54th Massachusetts Volunteer Infantry Regiment

Members of the prestigious 54th Massachusetts Volunteer Infantry Regiment, Company B, traveled to Charles Town to march in the parade. Photo ©David Gignilliat

Right on Target

Spread out over three days, the event began on August 16 with a gospel event at the Betty Roper Auditorium and a well-attended youth block party on South Lawrence Street. Saturday’s parade, perhaps the centerpiece of the event, kicked off the day’s festivities. Newly-appointed Charles Town Mayor Bob Trainor and members of the Charles Town City Council, bands, step teams, athletic teams from Jefferson and Washington High Schools, Miss Black West Virginia USA Mercedez Speight, and a variety of local luminaries and organizations, highlighted the hour-long parade. Additionally, AACHF selected two retired Jefferson County educators, husband and wife James and Dorothy Taylor, to be grand marshals for the event.

“It’s really, really an honor,” said Taylor (James), 84. “My wife and I, we really had no idea that one day we’d march in the parade as [grand marshal].”

Known as “Coach” (“I’ve coached just about everybody in Jefferson County,” he mused), Taylor and his wife are the only people to have attended, graduated, and taught at the segregated Page Jackson High School in Jefferson County. Both later taught in the Jefferson County School system before retiring.

Rutherford noted, “To me, he was always right on target, respected by blacks and whites, kids and adults, teachers and students.”

Taylor added, motioning to the crowd from his post-parade spot near the intersection of Charles and West Washington Street, “This has been a good day. I love it. We had no idea there’d be a turnout like this. You live all your life … you never even think that this would happen. You never even dream that this would happen.

(second/third from left) Dorothy and James Taylor, parade grand marshals. Photo ©Maurice Ballard

Shared Experience

Following Saturday’s parade, attendees continued to the vendor and event space on South Lawrence Street, adjacent to the Martin Robison Delany Opportunity Learning Center. There, a smattering of local vendors, public figures, and organizations dotted the grass in front of the school. The smell of fresh fried catfish and cod wafted through the hot summer air. A variety of musical guests, from gospel to R&B and Soul, kept hips shaking and heads bobbing until dusk.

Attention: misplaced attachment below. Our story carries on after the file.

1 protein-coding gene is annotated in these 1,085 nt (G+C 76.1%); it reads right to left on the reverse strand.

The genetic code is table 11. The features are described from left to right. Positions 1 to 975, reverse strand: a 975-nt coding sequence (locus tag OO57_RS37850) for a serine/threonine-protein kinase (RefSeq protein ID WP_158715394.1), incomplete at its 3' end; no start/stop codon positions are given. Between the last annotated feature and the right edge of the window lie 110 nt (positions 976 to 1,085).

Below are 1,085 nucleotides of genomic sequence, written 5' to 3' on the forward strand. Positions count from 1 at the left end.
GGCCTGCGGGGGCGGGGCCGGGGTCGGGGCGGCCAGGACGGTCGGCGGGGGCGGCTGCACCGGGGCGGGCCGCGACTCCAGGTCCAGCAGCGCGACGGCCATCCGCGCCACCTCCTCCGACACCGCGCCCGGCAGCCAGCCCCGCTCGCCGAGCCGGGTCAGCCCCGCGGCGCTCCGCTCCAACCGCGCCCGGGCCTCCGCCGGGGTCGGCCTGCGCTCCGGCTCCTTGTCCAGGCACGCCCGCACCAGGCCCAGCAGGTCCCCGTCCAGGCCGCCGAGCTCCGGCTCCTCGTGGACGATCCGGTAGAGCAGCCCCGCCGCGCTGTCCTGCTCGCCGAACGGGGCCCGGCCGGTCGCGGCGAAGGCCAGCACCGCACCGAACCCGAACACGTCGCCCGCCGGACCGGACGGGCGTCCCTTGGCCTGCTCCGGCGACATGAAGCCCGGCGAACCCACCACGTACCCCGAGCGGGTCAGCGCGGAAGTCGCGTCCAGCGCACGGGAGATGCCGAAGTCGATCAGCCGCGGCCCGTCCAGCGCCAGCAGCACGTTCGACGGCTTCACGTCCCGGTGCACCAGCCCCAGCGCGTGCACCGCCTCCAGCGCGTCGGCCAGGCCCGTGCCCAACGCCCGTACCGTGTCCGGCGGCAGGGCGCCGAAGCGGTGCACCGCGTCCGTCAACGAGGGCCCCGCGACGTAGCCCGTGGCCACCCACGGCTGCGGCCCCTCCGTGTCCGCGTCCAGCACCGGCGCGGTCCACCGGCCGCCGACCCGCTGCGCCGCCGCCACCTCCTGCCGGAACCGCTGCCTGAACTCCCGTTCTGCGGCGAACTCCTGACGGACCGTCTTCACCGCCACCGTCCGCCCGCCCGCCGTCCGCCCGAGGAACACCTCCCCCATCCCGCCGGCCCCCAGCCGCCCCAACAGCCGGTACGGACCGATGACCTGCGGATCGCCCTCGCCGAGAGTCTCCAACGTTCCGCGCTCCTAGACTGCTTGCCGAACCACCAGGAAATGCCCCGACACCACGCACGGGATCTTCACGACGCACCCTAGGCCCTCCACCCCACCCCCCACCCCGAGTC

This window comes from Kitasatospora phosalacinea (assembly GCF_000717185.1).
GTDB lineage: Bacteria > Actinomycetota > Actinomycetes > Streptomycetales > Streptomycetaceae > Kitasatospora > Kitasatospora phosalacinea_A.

At one of the vendor tables sat World’s Miss Tourism 2020 Antanya Hardy—a Martinsburg native and Shepherd University grad, who won the West Virginia satellite competition last October—and in early August, won her age bracket at the national competition in Nashville, Tennessee.

“Today is a great opportunity to get out, to see the community, and get to talk to people and share our experience,” she indicated. “This is such a time of celebration.”

Later, during a quiet moment in the early portion of the events following the parade, a speaker named Mary got up and told a poignant story of losing her family to drugs and violence.

“I have lived in this community for a long, long time. I lost it all, but the faith of God kept me strong. And being together—keeping what we have as a community. And I want to thank you all for coming out here, regardless of your race, your color, or anything. Because we support each other, and who we are.”

The weekend’s festivities ended on Sunday with a morning memorial walk to the John Brown Fort site at Murphy Farm in Harpers Ferry—followed by an ecumenical memorial service at the Curtis Freewill Baptist Church, perhaps a fitting place to end the festival. The structure began as a religious facility for Storer College, a historically black college and teachers’ training institution that operated from 1865 to 1955. It also acted as a church for African-American residents of Harpers Ferry and nearby Bolivar. It is presently owned by the National Park Service.

Leave a Reply

Your email address will not be published.